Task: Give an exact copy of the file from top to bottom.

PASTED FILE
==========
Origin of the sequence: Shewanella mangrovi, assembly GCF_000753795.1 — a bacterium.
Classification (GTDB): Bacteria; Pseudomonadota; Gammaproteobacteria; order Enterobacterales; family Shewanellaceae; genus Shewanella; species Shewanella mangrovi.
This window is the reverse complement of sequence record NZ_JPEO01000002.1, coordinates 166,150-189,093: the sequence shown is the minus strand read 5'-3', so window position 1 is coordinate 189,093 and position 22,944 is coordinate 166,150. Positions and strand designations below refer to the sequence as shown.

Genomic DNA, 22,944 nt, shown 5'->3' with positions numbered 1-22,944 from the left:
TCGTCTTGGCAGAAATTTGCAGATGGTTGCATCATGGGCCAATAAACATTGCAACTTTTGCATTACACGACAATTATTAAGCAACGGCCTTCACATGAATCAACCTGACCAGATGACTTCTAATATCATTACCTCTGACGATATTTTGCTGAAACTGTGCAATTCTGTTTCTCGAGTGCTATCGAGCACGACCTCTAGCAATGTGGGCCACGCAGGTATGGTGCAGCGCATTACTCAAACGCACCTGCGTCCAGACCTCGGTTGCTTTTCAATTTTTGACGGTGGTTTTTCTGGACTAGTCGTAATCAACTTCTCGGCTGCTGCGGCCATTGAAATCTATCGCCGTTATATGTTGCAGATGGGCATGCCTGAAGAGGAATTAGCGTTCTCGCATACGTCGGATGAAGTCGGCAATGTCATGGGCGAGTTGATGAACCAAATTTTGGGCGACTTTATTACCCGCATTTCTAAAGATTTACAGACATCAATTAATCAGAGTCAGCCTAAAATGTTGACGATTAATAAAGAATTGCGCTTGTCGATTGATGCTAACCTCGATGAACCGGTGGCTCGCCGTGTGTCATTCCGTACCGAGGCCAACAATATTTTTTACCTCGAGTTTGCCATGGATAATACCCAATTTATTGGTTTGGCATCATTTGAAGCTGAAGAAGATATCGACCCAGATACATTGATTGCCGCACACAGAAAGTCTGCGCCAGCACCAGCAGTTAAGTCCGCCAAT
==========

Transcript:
Origin of the sequence: Shewanella mangrovi, assembly GCF_000753795.1 — a bacterium.
Classification (GTDB): Bacteria; Pseudomonadota; Gammaproteobacteria; order Enterobacterales; family Shewanellaceae; genus Shewanella; species Shewanella mangrovi.
This window is the reverse complement of sequence record NZ_JPEO01000002.1, coordinates 166,150-189,093: the sequence shown is the minus strand read 5'-3', so window position 1 is coordinate 189,093 and position 22,944 is coordinate 166,150. Positions and strand designations below refer to the sequence as shown.

Genomic DNA, 22,944 nt, shown 5'->3' with positions numbered 1-22,944 from the left:
TCGTCTTGGCAGAAATTTGCAGATGGTTGCATCATGGGCCAATAAACATTGCAACTTTTGCATTACACGACAATTATTAAGCAACGGCCTTCACATGAATCAACCTGACCAGATGACTTCTAATATCATTACCTCTGACGATATTTTGCTGAAACTGTGCAATTCTGTTTCTCGAGTGCTATCGAGCACGACCTCTAGCAATGTGGGCCACGCAGGTATGGTGCAGCGCATTACTCAAACGCACCTGCGTCCAGACCTCGGTTGCTTTTCAATTTTTGACGGTGGTTTTTCTGGACTAGTCGTAATCAACTTCTCGGCTGCTGCGGCCATTGAAATCTATCGCCGTTATATGTTGCAGATGGGCATGCCTGAAGAGGAATTAGCGTTCTCGCATACGTCGGATGAAGTCGGCAATGTCATGGGCGAGTTGATGAACCAAATTTTGGGCGACTTTATTACCCGCATTTCTAAAGATTTACAGACATCAATTAATCAGAGTCAGCCTAAAATGTTGACGATTAATAAAGAATTGCGCTTGTCGATTGATGCTAACCTCGATGAACCGGTGGCTCGCCGTGTGTCATTCCGTACCGAGGCCAACAATATTTTTTACCTCGAGTTTGCCATGGATAATACCCAATTTATTGGTTTGGCATCATTTGAAGCTGAAGAAGATATCGACCCAGATACATTGATTGCCGCACACAGAAAGTCTGCGCCAGCACCAGCAGTTAAGTCCGCCAAT